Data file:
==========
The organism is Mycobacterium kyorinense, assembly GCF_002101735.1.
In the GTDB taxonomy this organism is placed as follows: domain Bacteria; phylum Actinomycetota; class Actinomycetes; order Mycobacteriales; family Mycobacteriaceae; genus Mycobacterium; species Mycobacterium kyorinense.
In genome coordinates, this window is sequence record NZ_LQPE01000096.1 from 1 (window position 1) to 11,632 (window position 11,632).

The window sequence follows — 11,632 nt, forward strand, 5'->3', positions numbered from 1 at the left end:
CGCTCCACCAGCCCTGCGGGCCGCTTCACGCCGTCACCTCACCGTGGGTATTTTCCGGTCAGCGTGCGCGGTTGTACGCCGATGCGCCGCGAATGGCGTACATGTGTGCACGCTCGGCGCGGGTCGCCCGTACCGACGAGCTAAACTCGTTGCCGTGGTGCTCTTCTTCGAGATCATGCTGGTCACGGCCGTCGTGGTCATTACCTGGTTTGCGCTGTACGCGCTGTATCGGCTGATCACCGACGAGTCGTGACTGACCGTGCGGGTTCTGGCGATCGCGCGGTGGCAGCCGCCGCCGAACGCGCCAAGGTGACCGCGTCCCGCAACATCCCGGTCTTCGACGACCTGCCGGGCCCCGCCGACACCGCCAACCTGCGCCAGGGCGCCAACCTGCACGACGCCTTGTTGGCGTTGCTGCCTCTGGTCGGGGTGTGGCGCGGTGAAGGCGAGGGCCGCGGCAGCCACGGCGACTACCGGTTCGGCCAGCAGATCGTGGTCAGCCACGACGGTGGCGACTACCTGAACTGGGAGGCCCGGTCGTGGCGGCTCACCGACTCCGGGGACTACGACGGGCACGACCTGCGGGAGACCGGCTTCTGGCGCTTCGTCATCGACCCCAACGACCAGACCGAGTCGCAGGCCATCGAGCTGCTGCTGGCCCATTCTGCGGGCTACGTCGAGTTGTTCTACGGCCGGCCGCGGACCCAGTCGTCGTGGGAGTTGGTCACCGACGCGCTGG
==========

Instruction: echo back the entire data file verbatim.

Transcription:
The organism is Mycobacterium kyorinense, assembly GCF_002101735.1.
In the GTDB taxonomy this organism is placed as follows: domain Bacteria; phylum Actinomycetota; class Actinomycetes; order Mycobacteriales; family Mycobacteriaceae; genus Mycobacterium; species Mycobacterium kyorinense.
In genome coordinates, this window is sequence record NZ_LQPE01000096.1 from 1 (window position 1) to 11,632 (window position 11,632).

The window sequence follows — 11,632 nt, forward strand, 5'->3', positions numbered from 1 at the left end:
CGCTCCACCAGCCCTGCGGGCCGCTTCACGCCGTCACCTCACCGTGGGTATTTTCCGGTCAGCGTGCGCGGTTGTACGCCGATGCGCCGCGAATGGCGTACATGTGTGCACGCTCGGCGCGGGTCGCCCGTACCGACGAGCTAAACTCGTTGCCGTGGTGCTCTTCTTCGAGATCATGCTGGTCACGGCCGTCGTGGTCATTACCTGGTTTGCGCTGTACGCGCTGTATCGGCTGATCACCGACGAGTCGTGACTGACCGTGCGGGTTCTGGCGATCGCGCGGTGGCAGCCGCCGCCGAACGCGCCAAGGTGACCGCGTCCCGCAACATCCCGGTCTTCGACGACCTGCCGGGCCCCGCCGACACCGCCAACCTGCGCCAGGGCGCCAACCTGCACGACGCCTTGTTGGCGTTGCTGCCTCTGGTCGGGGTGTGGCGCGGTGAAGGCGAGGGCCGCGGCAGCCACGGCGACTACCGGTTCGGCCAGCAGATCGTGGTCAGCCACGACGGTGGCGACTACCTGAACTGGGAGGCCCGGTCGTGGCGGCTCACCGACTCCGGGGACTACGACGGGCACGACCTGCGGGAGACCGGCTTCTGGCGCTTCGTCATCGACCCCAACGACCAGACCGAGTCGCAGGCCATCGAGCTGCTGCTGGCCCATTCTGCGGGCTACGTCGAGTTGTTCTACGGCCGGCCGCGGACCCAGTCGTCGTGGGAGTTGGTCACCGACGCGCTGG